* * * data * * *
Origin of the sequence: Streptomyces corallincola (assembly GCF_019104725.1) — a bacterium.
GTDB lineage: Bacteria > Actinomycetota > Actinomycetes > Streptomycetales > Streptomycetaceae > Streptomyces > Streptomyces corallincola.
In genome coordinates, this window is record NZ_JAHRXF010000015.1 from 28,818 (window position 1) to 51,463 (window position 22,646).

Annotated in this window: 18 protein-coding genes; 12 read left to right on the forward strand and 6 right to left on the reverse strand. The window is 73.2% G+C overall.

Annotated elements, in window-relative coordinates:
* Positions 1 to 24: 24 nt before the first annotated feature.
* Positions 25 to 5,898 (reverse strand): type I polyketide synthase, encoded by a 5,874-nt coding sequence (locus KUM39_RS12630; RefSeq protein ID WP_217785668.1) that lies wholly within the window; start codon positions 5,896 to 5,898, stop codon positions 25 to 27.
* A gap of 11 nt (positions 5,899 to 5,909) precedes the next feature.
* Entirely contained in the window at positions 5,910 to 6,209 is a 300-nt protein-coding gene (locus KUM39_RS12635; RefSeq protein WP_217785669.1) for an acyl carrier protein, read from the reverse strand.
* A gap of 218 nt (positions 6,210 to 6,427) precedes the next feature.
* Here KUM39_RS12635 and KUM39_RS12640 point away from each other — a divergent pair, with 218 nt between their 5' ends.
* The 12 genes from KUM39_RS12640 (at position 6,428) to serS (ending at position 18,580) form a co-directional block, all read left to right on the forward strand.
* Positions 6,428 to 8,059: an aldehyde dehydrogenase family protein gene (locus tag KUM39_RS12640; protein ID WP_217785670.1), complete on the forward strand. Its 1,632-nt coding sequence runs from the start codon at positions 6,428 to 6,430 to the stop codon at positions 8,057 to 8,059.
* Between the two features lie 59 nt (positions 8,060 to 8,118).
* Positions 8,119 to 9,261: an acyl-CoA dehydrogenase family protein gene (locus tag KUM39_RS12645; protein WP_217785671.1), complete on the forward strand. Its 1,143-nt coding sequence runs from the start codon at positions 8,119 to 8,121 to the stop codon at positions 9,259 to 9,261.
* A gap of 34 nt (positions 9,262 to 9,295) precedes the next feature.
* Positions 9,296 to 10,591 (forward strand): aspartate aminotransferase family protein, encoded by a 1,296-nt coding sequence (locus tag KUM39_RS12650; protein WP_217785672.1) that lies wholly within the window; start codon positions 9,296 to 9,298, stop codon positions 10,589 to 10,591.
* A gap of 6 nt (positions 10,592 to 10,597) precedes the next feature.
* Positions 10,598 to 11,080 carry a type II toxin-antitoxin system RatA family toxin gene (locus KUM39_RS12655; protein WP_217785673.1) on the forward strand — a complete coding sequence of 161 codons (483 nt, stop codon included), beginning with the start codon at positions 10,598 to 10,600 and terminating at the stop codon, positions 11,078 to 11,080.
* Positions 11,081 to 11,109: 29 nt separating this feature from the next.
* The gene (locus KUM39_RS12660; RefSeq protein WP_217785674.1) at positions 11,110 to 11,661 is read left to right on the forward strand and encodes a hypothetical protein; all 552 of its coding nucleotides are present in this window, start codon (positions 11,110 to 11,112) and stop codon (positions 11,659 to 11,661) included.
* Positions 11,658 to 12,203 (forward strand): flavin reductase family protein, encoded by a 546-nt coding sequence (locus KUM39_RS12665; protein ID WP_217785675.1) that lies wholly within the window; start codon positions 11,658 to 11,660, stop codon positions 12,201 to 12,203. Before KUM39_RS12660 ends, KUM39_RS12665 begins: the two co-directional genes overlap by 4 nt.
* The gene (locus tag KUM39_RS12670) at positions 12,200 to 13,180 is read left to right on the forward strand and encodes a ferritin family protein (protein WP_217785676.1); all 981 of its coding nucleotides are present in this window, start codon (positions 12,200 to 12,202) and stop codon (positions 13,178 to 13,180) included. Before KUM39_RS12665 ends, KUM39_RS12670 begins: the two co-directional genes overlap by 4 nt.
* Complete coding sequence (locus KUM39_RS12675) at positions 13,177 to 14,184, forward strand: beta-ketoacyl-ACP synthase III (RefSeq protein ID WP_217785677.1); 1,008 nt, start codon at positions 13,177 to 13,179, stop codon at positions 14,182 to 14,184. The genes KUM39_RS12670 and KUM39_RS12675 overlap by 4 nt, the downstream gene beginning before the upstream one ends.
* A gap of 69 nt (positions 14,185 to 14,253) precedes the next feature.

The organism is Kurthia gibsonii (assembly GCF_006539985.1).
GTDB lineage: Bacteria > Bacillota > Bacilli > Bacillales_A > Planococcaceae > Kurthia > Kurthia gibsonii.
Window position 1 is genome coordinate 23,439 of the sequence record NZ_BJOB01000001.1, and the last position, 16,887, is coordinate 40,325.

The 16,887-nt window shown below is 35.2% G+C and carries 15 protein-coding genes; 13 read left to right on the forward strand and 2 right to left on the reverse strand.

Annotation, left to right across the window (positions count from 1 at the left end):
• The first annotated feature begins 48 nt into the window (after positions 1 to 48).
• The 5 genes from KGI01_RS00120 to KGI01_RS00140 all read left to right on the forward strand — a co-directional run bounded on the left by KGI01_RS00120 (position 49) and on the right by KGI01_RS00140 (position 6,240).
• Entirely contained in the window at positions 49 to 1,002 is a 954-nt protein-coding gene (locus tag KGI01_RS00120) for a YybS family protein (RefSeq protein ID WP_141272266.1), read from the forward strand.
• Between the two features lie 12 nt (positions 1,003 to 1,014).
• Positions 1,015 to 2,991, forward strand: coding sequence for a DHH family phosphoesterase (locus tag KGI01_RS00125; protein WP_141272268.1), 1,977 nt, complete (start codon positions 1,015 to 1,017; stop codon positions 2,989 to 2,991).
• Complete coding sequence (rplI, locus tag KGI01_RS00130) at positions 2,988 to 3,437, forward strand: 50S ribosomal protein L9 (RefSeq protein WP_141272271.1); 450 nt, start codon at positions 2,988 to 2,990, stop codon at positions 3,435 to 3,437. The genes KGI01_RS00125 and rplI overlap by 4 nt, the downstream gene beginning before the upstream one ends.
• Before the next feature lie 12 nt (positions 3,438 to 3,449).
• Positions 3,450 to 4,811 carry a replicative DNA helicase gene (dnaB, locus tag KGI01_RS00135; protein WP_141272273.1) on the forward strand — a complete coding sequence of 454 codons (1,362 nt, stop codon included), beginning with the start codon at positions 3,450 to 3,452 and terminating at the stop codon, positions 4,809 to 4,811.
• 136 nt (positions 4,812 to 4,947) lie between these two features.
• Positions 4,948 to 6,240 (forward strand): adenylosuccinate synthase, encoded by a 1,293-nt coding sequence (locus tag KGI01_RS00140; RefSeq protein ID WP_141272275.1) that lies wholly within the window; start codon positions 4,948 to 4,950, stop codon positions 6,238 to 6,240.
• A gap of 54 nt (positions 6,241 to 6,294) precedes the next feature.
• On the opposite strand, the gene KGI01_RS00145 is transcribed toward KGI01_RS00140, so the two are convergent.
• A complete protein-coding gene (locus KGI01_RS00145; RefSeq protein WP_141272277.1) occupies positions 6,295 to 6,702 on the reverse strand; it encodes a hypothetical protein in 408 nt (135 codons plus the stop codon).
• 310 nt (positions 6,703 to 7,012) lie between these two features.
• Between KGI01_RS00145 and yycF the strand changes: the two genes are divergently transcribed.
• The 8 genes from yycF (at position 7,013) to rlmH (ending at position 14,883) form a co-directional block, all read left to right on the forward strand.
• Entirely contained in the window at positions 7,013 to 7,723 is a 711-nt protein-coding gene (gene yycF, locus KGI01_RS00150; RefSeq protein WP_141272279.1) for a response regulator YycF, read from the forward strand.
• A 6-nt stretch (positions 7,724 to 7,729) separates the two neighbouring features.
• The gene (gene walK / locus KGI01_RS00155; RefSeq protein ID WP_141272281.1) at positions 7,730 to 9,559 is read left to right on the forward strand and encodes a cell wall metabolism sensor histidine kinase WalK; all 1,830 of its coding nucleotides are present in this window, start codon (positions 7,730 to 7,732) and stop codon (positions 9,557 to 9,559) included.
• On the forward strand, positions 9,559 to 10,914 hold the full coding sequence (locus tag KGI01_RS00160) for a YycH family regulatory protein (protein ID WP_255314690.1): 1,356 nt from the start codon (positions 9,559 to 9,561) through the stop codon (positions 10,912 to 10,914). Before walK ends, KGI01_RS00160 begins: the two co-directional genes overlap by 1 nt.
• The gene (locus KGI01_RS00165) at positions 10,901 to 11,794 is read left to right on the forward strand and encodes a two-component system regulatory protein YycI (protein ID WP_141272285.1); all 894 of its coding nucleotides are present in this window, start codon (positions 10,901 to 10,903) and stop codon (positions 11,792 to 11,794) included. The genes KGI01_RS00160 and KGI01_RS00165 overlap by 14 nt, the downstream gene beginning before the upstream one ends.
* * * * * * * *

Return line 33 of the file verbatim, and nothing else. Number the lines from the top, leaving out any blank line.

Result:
• Entirely contained in the window at positions 49 to 1,002 is a 954-nt protein-coding gene (locus tag KGI01_RS00120) for a YybS family protein (RefSeq protein ID WP_141272266.1), read from the forward strand.